HP announced one of the industry’s broadest line of 6G SAS Enterprise-quality Solid State Drives (SSDs). These drives have an HP unique feature—the HP SMARTSSD Wear Gauge Utility. This intelligent tool monitors write endurance and informs customers at regular intervals on the wear out status of the their 6G SAS Enterprise SSD. With their high performance and reliability, these new drives help solve the fundamental challenge of database and high-transaction application performance by closing the gap between high-performing multi-core CPUs and the need for more hard drives that drive higher input/output operations per second (IOPS). Use these to gain a competitive advantage in database and high-transaction application opportunities.

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Enterprise Solid State Drives, warranty, and service coverage changes  
Solid State Drives (SSDs) have write limitations and once exceeded, they are no longer usable. Help customers get maximum usage of their SSDs and make them aware of changes to warranty service (that align with industry coverage limitations):

– HP SMARTSSD Wear Gauge: Provides customer visibility to SSD remaining life.
– Maximum usage limitation: SSDs reaching their maximum number of writes are excluded from HP parts and materials and defective media retention coverage.
– Maximum supported lifetime: Drives covered under “box level” HP Care Packs are supported for their warranty period. Drives supported under device level care packs will not carry a maximum supported lifetime limitation.

What’s the issue?
Supporting Solid State Drives in the Enterprise is a challenge for the IT industry because of consumable properties of these devices. Solid State drives that have reached their write endurance limits are now regularly excluded from warranty and limitations have been placed on service coverage by several companies in the industry. Bottom line is that these drives have write limitations and once exceeded they are no longer useable. Useable life will vary and may depend on how much write activity is being performed.
Technical Information: Why do SSDs have lifetime write limits?
SSDs use NAND flash as their storage medium. NAND must erase before it can write. The combination of the erase and the program is called a program/erase cycle, or p/e cycle. Erasing and programming a NAND flash cell results in physical damage to the oxide layer separating the floating gate from the substrate. Therefore, NAND media is consumed over time by write activity. NAND flash devices can perform a finite number of p/e cycles.
What has changed?
In order to monitor the drive to see if it is approaching its writeable end of life, HP has new tools that can monitor a drive’s write usage.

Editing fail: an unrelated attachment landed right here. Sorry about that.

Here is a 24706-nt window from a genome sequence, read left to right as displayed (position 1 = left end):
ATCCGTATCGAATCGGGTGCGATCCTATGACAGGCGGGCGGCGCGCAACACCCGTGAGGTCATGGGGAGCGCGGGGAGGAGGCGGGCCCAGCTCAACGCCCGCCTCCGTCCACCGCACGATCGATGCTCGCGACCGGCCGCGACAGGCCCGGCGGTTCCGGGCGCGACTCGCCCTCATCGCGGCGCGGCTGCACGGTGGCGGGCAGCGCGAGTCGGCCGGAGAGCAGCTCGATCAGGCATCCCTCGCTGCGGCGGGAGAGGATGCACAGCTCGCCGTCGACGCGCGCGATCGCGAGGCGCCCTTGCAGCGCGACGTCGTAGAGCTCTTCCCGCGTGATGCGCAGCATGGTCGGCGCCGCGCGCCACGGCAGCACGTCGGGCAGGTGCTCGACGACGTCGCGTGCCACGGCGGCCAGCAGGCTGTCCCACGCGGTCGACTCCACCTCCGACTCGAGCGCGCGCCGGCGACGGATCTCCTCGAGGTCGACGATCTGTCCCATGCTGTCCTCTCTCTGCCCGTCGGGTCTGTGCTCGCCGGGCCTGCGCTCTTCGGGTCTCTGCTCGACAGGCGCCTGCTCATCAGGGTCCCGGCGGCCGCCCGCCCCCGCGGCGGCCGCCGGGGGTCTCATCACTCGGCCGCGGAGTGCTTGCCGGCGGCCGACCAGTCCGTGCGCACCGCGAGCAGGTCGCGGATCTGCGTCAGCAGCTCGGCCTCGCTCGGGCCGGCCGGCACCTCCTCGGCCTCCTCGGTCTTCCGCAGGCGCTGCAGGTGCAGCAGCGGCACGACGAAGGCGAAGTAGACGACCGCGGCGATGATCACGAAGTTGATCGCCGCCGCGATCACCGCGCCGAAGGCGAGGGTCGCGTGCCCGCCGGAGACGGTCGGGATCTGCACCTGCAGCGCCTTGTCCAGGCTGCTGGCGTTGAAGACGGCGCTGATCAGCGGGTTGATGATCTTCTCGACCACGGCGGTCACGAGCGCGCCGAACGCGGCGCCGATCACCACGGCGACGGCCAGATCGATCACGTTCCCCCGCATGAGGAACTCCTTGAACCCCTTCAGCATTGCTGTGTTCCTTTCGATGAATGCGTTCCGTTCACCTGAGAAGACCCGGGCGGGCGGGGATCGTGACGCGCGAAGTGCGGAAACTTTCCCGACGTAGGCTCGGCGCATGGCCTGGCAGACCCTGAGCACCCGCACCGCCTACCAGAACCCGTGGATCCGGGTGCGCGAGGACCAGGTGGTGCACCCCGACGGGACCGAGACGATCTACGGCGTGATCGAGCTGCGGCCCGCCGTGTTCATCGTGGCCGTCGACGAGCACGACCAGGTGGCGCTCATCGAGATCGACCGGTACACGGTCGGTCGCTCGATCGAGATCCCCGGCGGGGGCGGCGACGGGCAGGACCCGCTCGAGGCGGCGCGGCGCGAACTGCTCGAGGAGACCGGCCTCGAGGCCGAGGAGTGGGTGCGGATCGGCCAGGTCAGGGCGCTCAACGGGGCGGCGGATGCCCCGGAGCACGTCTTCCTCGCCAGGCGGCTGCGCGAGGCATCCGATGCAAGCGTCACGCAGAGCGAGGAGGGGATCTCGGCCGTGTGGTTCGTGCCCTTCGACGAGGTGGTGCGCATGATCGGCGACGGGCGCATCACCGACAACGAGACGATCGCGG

HP SMARTSSD Wear Gauge™ release: HP’s newest Enterprise SSD drives support the HP SMARTSSD Wear Gauge™ allowing visibility to percentage of life consumed (percent endurance used); life remaining, given the workload to date; drive is at or near end of its useful life.
SMARTSSD Wear Gauge will be used for:
• Initial customer technology/product evaluation to determine whether solution would meet targeted service life under targeted workloads
• Runtime monitoring
• Warranty entitlement decision – did SSD fail or wear out?
SMARTSSD Wear Gauge™ has rolled out and available for many HP Enterprise SSD drives. PCIe drives are not in scope for the SMARTSSD Wear Gauge™ at this time but do have their own tools for analyzing write usage status. For more information, contact your regional marketing representative.

Service Coverage: HP Enterprise Storage and Server SSD drives will carry one or both of the following support limitations, depending on how coverage is obtained, i.e., device level coverage or enclosure level coverage.
1. Maximum Usage Limitation:
This limitation states that Solid State Drives that have reached their maximum number of p/e cycles (writes) are excluded from parts and materials coverage and defective media retention options. Drives that have been released since 1-April-2011 have this limitation in their technical data sheets or manufacturer’s operating manual. This limitation has also been added to TS data sheets. If an SSD has device level coverage, and the maximum usage limitation is exceed prior to the end of the coverage period, the customer should contact HP to remove coverage on that device.
2. Maximum Supported Lifetime:
This is the maximum amount of time that a SSD will be covered under an enclosure care pack or contract under the parts and materials coverage and defective media retention options. This is set to equal the warranty period for the device.
If a product carries a Maximum Supported Lifetime, this period will be stated in the product’s manufacturer’s operating manual or the technical product data sheet. As a general rule, going forward, ESS SSDs that are covered at the enclosure level will be supported for three years. Customers may be required to provide a dated proof of purchase to obtain support on their SSD drives. SSD drives released by HP before 1-Apr-2011 are not impacted by these changes.